Sorry, I'm not trying to get on anyones case- it's just that I'm not taken in by the 'Fluke is such a great meter' hype. And sending a meter off to be calibrated- how do you know it's going to come back still calibrated? How are you going to know if the readings are absolutely correct anyway?

Although in this case, if it's playing the odds of getting a new replacement meter sent to you instead of the old worn out one back, that's one thing-

J Tiers
09-23-2010, 08:36 AM
What are you going to be using it for? Checking the voltage of a battery? Seeing if there's ac voltage at an outlet?

The best meter to use is one that's findable, actually works, and gives readings appropriate to what you're trying to check.

I don't need no Fluke- I got a bunch of $10 digital meters here, and as long as they work and will measure the parameter I want to check, then the job is done. It's done better than the Fluke could do it, simply because here's one, I pick it up and use it, get the reading, move on. If I lose it or wreck it, there's another meter in the drawer, or in the other room, whatever.

There aren't many people on this forum who need the accuracy and range and features that an expensive meter might provide. There are even less people percentage wise in the rest of the population that would need the sophistication of an expensive meter.

Sorry, I'm not trying to get on anyones case- it's just that I'm not taken in by the 'Fluke is such a great meter' hype. And sending a meter off to be calibrated- how do you know it's going to come back still calibrated? How are you going to know if the readings are absolutely correct anyway?


There ARE some differences....... some BIG differences.

I have seen what a "Beckman" a "Tenma" and a "Fluke" read on the SAME voltage.

Sorry to bust the bubble, Darryl, but the cheap meters may read significantly different from the Fluke, AND from each other on different waveforms.

As for calibration: Calibration tends to stay good despite reasonable abuse. At least with a Fluke meter. Dunno about cheapies..... they are built cheap, and work cheap, cal stays good as well as a $10 meter might be expected to.......... Calibration also offers traceability, and satisfies paperwork requirements, if that is necessary......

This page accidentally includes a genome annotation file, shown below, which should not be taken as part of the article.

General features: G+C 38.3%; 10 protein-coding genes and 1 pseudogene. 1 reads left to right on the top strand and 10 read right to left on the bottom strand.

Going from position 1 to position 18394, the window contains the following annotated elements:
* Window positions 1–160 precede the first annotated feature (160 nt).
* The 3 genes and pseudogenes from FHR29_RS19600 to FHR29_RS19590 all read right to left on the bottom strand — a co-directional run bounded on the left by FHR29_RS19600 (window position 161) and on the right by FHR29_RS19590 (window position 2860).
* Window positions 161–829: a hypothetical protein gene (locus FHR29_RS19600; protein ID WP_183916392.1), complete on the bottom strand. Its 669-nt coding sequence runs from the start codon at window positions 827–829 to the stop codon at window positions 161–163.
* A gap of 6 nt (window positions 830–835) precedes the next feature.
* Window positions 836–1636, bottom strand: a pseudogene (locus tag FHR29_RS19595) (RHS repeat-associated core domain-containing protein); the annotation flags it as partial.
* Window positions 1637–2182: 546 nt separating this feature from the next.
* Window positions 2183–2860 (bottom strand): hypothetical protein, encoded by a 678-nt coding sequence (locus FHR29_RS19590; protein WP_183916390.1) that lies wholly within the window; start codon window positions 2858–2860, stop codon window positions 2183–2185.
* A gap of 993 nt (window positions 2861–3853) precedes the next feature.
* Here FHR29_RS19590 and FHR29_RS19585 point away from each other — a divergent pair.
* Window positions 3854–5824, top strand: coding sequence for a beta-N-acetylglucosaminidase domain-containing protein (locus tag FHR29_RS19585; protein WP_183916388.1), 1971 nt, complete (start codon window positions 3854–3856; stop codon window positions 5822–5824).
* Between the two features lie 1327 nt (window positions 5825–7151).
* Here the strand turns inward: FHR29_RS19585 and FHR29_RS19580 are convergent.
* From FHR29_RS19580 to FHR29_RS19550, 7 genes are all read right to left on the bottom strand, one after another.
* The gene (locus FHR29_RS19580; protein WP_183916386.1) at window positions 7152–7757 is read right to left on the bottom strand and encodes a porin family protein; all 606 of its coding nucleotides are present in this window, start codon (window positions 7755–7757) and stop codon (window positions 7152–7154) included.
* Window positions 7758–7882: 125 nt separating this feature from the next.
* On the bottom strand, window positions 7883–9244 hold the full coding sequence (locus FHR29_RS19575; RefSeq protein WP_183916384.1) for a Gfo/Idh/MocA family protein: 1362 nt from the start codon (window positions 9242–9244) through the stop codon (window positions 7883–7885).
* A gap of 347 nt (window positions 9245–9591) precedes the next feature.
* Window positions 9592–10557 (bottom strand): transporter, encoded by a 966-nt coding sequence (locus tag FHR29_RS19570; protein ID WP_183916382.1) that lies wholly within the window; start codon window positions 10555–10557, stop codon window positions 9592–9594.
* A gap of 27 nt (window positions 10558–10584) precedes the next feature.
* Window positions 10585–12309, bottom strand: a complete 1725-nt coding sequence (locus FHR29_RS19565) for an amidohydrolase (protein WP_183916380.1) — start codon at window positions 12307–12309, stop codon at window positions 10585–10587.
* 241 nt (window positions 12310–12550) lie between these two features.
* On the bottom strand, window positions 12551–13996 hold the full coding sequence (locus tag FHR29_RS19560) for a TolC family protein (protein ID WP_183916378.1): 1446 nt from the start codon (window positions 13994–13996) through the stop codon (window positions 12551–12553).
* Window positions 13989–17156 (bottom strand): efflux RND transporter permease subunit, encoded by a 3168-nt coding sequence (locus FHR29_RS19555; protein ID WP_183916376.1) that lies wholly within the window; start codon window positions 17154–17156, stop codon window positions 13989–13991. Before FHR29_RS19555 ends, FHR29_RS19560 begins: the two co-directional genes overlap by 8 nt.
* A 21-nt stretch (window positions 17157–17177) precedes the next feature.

And I totally agree that there is no magic timer that causes the meter to read bad at 12:01 AM on the day after the calibration interval expires.... also no "magic shield" that makes it stay good DURING that time.

If a meter is out of cal when calibrated, all readings back to last cal are in doubt. The purpose of calibration is really to VERIFY that the meter IS in calibration..... If it is drifting, and has been OUT, there is a problem that adjusting a "cal pot" is not going to fix.

Fluke isn't what it once was..... I think NEW Fluke ("Fook") QC is negative, non-existent, crap. But the meters, when they actually work, are very nice. And old ones are good, pretty much universally.

It has to do with the design. The actual measuring circuits.

The cheapies use all sorts of variations, apparently, with different responses. You really don't know what you are going to get. Just about any Fluke you pick up is going to give you a usable reading. And even when the Fluke lies, as all meters do, it lies in a consistent way.

It is also rather difficult to kill a Fluke meter. Some of the Beckman, Tenma, whatever, meters are awfully easy to damage.

This all may have changed.... When Fluke ran away to china, the new "Fook" meters started coming in dead, or with bad ranges, or failures that occurred soon after starting use.

And, I don't think the new chinese designers at "Fook" are as good as the US "Fluke" folks used to be.... new "Fook" meters seem to die earlier and easier.

But they still do read and act better than any of the cheapeis I have had the displeasure of using....

ckelloug
09-23-2010, 11:46 AM
If your only use for a multimeter is as a digital battery tester, cheapies are fine. If you're trying to take some kind of actual measurement, a good dmm is important.

I remember in college, we did a lab on meter responses. We were first asked to measure a voltage in a relatively high impedance circuit with a venerable Simpson 350. Then we measured it with a cheapie, and a high quality digital bench meter. For giggles, I brought along my old Fluke 87 II.

The Simpson 350 (afterwords known as the $hitson 350) had so low an impedance as to load the circuit and dramatically change the behavior. We had to do a correction for meter impedance to get the right value. Simpson 350's were good analog meters back in the day but they are low impedance and not very good for diagnosing modern things with tiny currents, low voltages and high impedances.